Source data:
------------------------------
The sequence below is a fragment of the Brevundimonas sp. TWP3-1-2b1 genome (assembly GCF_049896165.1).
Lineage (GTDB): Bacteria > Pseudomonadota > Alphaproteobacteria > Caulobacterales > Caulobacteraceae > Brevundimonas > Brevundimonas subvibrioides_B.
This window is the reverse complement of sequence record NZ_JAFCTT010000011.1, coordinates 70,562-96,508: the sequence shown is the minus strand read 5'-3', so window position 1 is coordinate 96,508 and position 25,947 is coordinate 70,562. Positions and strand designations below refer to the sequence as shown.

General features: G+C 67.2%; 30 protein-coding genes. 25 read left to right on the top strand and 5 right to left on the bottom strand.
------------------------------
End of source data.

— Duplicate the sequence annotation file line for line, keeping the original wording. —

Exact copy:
The sequence below is a fragment of the Brevundimonas sp. TWP3-1-2b1 genome (assembly GCF_049896165.1).
Lineage (GTDB): Bacteria > Pseudomonadota > Alphaproteobacteria > Caulobacterales > Caulobacteraceae > Brevundimonas > Brevundimonas subvibrioides_B.
This window is the reverse complement of sequence record NZ_JAFCTT010000011.1, coordinates 70,562-96,508: the sequence shown is the minus strand read 5'-3', so window position 1 is coordinate 96,508 and position 25,947 is coordinate 70,562. Positions and strand designations below refer to the sequence as shown.

General features: G+C 67.2%; 30 protein-coding genes. 25 read left to right on the top strand and 5 right to left on the bottom strand.